Imjingang was next on the list to see a rusty train that was bombed and left in the DMZ with 1,020 bullet holes and a freedom bridge.








By this point, it was 1pm and since skipping breakfast, I was beginning to wane. Tour guide shouting in the distance to get on the bus, it was Bulgogi time. Basically, a beef hot pot on a camp stove. Tasty if not a little greasy.  It was included as part of the tour which cost 120,000 KRW (£79) but my bottle of pop was not. That was an extra 3,000 KRW (£2).


2pm came and this is what I was looking forward to all day.  We headed toward Camp Bonifas in Panmunjom for a US military briefing and escort.  I had to endure a 15 minute slide presentation which felt like an hour. I took this opportunity to get a power nap in.  Then it was on a military bus to the Joint Military Area (JSA).  Strictly no photos as they didn’t want the “northerners” to suss out their layout.

Ordered to walk in 2 lines, we were told never to point or wave and to only take pictures when authorised by our soldier.  The classic image everyone has seen of the South looking at the North and they in turn looking back at us through binoculars was there for me to see.


However, that wasn’t the best bit. I actually got to step into NORTH KOREA!!! Who can say they’ve done that??


Back on the bus and it was an hour ride back to Seoul.  Dropped off at the Lotte hotel, it was straight up to the 35th floor for a couple of Kloud beers and views over the city as it slowly began to light up. I was tempted by the bottle of Krug champagne but at a measly 5,445,000 KRW (£3,583) I reluctantly passed…..

Wednesday 1 April 2015

Last day in Seoul today, so it was an early start in order to pack up, check out of my hotel and squeeze in a couple of sights.  Being April Fool’s Day, there wasn’t any time to play pranks.  Good job I wasn’t at the DMZ today though.  With my cheek, I could have well started World War 3 somehow!!

My walking boots were pounding the pavement by 9:30am as I made my way from City Hall to the University area to visit the Trickeye Museum.  I’d read about this on Tripadvisor and decided this was right up my street.  With a limited detailed map and sketchy Wi-Fi, I arrived at its doorstep by about 11am.  Entry was 15,000 KRW (£9.87) which gained me entry into the Trickeye Museum as well as to the Ice Museum.

As soon as I entered the Trickeye Museum, I knew I was going to be there for a couple of hours.  How to describe this? Basically, it’s an interactive and fun art gallery where you can have your photo taken within the actual paintings and pictures themselves.  I think some photos will explain it better.













The Ice Museum was in the same building and is easier to explain.  It’s a huge freezer with ice sculptures and an ice slide.  Of course, I had to have a couple of goes!










Anyway, 1:30pm came and it was time to move on unfortunately, over to Gangnam area to visit the Samsung D’light.  Opting to take the underground as time was quickly running out for me in South Korea, I took the green line 2, which is the same as the Circle and District line in London.  Purchased a “minimum fare ticket” at the machine for 1,150 KRW (76p) and a deposit of 500 KRW (33p) for the travel ticket which I got back at Gangnam station.  Was slightly confused when I couldn’t get out of the barriers at the other end.  It turns out the minimum fare ticket is literally that! I had to go to the machine and top up the ticket by an extra 100 KRW (7p).  Outrageous!!!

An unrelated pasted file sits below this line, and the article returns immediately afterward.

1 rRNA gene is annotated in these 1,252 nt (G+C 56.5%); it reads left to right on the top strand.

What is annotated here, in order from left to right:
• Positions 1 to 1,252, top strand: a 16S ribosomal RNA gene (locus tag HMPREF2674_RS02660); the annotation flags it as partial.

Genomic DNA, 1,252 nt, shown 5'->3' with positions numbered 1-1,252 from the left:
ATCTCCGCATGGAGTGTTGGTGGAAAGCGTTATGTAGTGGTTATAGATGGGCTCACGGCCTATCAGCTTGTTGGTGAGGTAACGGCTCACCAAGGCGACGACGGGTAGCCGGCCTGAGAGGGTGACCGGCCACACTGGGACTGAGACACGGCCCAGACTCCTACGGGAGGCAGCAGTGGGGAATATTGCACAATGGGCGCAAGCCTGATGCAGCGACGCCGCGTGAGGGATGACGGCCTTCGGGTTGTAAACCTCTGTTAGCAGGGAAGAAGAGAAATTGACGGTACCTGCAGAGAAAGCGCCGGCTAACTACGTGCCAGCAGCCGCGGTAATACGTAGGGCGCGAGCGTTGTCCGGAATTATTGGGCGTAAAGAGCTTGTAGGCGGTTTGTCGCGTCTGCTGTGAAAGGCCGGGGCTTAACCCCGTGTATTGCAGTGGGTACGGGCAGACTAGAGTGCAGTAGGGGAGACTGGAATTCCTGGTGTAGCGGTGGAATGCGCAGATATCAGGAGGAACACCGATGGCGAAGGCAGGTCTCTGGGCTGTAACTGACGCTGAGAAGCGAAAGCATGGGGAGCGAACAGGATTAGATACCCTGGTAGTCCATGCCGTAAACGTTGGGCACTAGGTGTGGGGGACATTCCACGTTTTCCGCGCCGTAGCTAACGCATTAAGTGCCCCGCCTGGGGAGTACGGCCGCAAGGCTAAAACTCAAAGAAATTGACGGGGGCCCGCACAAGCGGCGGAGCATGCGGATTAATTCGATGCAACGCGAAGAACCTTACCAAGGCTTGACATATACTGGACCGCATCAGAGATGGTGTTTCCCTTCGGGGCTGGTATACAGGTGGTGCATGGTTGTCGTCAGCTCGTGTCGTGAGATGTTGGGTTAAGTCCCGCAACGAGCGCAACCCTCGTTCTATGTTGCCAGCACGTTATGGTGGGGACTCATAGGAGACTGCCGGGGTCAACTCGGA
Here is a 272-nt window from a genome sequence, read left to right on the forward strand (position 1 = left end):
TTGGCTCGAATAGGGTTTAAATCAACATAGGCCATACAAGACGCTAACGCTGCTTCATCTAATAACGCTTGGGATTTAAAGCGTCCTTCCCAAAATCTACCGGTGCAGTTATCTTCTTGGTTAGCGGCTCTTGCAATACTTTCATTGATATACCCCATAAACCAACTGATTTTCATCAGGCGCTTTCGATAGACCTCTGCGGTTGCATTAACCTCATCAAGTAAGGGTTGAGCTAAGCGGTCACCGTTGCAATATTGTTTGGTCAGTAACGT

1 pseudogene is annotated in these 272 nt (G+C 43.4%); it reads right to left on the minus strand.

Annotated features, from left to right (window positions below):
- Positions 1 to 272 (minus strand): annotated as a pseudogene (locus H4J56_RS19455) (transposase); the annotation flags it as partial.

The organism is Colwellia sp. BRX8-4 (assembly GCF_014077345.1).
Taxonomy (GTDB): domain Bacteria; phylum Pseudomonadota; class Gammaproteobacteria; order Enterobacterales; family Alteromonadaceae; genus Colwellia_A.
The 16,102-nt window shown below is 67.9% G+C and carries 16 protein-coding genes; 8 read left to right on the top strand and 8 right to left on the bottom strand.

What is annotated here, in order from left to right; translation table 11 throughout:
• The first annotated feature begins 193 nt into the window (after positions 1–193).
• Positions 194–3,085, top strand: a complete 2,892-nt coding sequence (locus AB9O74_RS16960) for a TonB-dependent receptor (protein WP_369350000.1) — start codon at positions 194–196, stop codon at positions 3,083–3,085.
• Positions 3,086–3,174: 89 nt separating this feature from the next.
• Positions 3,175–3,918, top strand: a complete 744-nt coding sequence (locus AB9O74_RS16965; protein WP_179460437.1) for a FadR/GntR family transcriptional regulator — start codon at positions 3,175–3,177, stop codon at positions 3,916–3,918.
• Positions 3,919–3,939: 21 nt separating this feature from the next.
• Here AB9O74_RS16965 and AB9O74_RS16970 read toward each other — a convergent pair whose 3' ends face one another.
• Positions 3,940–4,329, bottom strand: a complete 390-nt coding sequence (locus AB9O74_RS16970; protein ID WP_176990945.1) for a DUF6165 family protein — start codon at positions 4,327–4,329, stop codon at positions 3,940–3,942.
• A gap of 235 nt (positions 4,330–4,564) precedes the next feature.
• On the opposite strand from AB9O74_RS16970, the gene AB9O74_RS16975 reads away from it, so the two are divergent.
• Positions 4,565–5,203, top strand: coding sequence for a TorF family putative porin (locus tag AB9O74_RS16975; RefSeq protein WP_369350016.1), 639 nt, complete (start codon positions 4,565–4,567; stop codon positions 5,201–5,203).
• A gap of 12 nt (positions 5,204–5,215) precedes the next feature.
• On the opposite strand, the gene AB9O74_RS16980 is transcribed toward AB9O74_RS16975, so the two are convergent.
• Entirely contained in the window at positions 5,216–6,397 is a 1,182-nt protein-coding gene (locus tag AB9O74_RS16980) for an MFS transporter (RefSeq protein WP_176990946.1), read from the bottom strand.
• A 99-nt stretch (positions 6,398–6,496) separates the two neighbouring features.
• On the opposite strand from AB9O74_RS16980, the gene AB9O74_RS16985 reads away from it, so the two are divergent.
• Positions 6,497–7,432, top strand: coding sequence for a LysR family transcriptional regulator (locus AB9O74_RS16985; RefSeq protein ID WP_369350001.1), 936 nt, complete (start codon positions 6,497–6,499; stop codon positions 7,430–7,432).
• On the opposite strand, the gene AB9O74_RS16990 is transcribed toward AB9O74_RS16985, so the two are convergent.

Arriving at the Samsung D’light place, this was their far more superior effort at an Apple store.  Spread over 3 levels, the first floor was a shop selling the usual TV, computers and phone gadgets.  Second floor was more of a play and interaction area showcasing their products.  Third floor was an education into how Samsung are continuing to innovate products for the future.  I swear, I don’t work for Samsung and confess to owing several Apple products in the interest of fairness.  I’m just a gadget man at heart really.


With a heavy heart, I left the Samsung “store” and headed back to Hotel Shin Shin on the underground, shelling out another 1,250 KRW (83p), picked up my back pack and caught the airport bus 6015 back to Incheon International Airport.  The beauty about the hotel is that it was centrally located and the bus stop was literally 1 minute down the road.  At a cost of 10,000 KRW (£6.58) again, I had just under 3 hours to make it onto the plane.  An hour on the bus (power nap included), another 1 hour 15 minutes checking in and clearing security, I made the gate with 30 minutes to spare before I started my 5 hour Korean Air flight to my next destination…

Next stop….Siem Reap, Cambodia.



5 thoughts on “Seoul, South Korea

  1. polly

    I feel as if I am there with you , cant wait to follow this adventure, enjoy every moment you lucky traveller… polly and Jon

  2. Polly Edmonds

    Honestly Craig, your travel blog is as good as any Telegraph supplement, I think you have found your vocation in writing traveller tales, I really feel part of this journey and am enjoying this culture vulture lesson daily,, if you can keep this up for the next however many months ,,, I will be amazed x love to Gilli